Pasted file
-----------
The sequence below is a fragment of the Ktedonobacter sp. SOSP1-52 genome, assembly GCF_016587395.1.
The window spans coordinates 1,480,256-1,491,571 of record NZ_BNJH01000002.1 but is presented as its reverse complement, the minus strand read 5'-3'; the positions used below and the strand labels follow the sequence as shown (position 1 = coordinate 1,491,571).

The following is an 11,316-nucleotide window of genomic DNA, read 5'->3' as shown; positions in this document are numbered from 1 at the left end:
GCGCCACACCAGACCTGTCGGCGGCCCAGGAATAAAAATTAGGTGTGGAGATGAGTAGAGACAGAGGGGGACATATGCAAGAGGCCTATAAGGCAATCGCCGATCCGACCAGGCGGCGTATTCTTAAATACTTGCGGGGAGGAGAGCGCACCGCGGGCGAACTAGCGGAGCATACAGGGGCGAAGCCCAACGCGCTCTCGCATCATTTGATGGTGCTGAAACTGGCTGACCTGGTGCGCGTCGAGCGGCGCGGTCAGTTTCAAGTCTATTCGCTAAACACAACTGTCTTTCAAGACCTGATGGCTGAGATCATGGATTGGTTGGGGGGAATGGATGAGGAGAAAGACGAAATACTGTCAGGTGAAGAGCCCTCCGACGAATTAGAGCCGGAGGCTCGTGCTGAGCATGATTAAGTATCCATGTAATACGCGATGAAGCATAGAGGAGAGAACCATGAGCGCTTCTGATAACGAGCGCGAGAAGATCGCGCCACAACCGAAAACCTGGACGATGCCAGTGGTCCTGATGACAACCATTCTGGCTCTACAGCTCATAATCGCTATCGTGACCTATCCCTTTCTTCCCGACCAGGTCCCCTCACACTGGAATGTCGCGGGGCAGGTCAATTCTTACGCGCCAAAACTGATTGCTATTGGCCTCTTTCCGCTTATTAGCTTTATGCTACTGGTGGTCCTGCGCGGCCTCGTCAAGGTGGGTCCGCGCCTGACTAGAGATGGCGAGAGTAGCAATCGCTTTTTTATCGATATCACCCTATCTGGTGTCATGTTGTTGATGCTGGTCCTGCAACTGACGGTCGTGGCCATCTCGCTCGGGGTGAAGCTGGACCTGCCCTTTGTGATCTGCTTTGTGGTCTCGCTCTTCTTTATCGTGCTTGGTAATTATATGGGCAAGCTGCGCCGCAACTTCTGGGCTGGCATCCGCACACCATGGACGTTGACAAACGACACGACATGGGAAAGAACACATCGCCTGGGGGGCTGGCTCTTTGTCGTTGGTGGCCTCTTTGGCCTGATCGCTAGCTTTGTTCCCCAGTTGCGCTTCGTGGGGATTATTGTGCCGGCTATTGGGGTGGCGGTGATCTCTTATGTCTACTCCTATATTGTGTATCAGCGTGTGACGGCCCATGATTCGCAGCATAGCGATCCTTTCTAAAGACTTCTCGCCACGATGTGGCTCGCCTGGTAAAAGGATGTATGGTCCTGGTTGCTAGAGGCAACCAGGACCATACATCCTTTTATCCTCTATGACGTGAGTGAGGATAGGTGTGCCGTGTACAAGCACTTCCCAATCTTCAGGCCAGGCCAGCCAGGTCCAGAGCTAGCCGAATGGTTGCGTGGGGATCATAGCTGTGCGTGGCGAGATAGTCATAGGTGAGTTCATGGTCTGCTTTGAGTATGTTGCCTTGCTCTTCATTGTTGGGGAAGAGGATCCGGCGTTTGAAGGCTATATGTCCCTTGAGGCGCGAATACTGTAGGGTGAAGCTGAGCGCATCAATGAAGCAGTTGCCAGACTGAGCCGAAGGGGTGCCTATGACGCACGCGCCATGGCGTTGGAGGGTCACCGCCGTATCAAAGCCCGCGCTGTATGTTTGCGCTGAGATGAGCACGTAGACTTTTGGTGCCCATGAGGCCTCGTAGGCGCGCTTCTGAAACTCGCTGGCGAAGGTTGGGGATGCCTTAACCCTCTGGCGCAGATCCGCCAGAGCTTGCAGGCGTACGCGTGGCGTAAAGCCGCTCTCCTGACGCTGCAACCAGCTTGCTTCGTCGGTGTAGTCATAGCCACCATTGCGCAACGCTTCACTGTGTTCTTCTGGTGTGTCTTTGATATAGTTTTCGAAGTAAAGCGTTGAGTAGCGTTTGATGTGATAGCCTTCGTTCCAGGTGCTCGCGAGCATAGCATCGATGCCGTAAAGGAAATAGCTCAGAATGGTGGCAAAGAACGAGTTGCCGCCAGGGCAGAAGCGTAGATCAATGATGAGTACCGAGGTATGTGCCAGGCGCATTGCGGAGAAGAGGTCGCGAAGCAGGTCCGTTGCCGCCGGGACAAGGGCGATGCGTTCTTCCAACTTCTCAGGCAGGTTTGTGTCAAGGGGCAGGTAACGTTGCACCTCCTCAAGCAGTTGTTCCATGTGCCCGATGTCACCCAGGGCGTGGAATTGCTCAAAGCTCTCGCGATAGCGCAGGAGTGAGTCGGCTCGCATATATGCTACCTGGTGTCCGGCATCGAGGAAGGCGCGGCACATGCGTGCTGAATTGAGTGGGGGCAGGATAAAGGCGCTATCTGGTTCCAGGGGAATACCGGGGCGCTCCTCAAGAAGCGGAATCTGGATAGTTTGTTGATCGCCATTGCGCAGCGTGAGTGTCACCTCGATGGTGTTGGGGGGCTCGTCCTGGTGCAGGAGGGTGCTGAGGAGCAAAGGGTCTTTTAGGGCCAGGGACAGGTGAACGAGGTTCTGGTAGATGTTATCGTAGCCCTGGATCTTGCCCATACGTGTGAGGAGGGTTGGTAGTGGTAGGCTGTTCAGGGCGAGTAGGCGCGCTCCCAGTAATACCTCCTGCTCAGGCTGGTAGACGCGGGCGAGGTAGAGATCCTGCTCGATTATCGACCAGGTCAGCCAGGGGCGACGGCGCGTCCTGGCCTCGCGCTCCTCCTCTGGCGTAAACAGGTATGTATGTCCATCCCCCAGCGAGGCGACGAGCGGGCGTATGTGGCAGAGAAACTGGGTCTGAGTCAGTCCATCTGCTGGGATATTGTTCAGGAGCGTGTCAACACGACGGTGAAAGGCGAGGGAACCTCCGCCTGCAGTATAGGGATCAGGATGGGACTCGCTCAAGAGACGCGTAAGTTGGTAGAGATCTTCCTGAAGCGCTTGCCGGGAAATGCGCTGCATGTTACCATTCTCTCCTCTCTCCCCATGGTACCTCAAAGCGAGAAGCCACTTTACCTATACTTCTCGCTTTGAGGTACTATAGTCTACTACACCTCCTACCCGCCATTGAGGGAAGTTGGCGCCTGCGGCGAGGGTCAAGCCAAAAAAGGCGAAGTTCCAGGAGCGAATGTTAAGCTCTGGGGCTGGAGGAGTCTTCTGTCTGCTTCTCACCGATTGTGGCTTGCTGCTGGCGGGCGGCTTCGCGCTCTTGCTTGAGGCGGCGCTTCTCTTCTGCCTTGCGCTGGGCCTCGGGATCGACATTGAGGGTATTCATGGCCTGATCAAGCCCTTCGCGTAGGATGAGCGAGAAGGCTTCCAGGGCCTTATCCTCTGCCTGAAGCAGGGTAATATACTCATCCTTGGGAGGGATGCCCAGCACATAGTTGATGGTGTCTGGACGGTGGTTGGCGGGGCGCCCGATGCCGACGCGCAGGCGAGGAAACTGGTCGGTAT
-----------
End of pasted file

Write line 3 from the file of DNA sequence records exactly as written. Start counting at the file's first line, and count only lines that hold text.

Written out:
The following is an 11,316-nucleotide window of genomic DNA, read 5'->3' as shown; positions in this document are numbered from 1 at the left end: